Builders of the Intercounty Connector paid $12,000 in fines recently to the Maryland Clean Water Fund for environmental violations while the road was being built between November 2008 and December 2009.
Rob Shreeve, manager of the ICC project, said the latest fine resulted from too much of a chemical being released into a stream near U.S. 29 and Briggs Chaney Road, close to the borders between Montgomery and Prince George’s counties.
The chemical chitosan — which was used to help filter sediment out of muddy water — killed seven fish in an unnamed tributary of Little Paint Branch, he said.
Environmental inspectors for the project discovered that too much of the chemical was released when they were inspecting the pumping operation, Shreeve said. The water was being pumped through a filtration system that used chitosan to help soil in the water clump.
Jay Apperson, spokesman for the Maryland Department of the Environment, said the fine was for two incidents, including the fish kill, where, according to MDE, five newts and eight minnows were killed.
The fine also covered the company’s failure to maintain a pump-around system in December 2009 allowing sediment-laden water to pollute waters, he said.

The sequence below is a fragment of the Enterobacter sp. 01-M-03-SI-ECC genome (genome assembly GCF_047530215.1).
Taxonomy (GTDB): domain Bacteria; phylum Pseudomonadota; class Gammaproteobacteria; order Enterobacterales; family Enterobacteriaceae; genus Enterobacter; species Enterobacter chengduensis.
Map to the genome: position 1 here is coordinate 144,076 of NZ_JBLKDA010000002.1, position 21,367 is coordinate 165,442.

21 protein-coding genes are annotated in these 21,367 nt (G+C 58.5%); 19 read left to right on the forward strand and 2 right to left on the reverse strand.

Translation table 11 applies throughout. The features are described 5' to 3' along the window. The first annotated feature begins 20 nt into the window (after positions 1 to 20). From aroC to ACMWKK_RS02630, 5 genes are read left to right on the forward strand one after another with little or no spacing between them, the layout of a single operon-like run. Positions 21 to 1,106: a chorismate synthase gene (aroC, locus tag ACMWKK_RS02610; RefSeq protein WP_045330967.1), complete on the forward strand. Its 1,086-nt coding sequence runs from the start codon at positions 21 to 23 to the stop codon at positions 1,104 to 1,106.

Paid in July, Shreeve said the fine was the second he knew the contractor paid. He said another fine was paid for a ruptured water line.
In 2010, Intercounty Constructors General Partnership paid $25,500 to the Clean Water Fund to settle claims that it failed to comply with an erosion and sediment control plan and a discharge permit in a series of incidents from May through July of that year that sent dirt washing into streams, according to MDE at the time.
Among the problems were inadequate erosion control and failures to prevent trucks from tracking large amounts of mud onto roadways. The areas affected were near Shady Grove Metro, Md. 97, the Brooke Manor hiker/biker path and the Festival at Muddy Branch Shopping Center. The streams affected were the North Branch of Rock Creek and a tributary of Muddy Branch.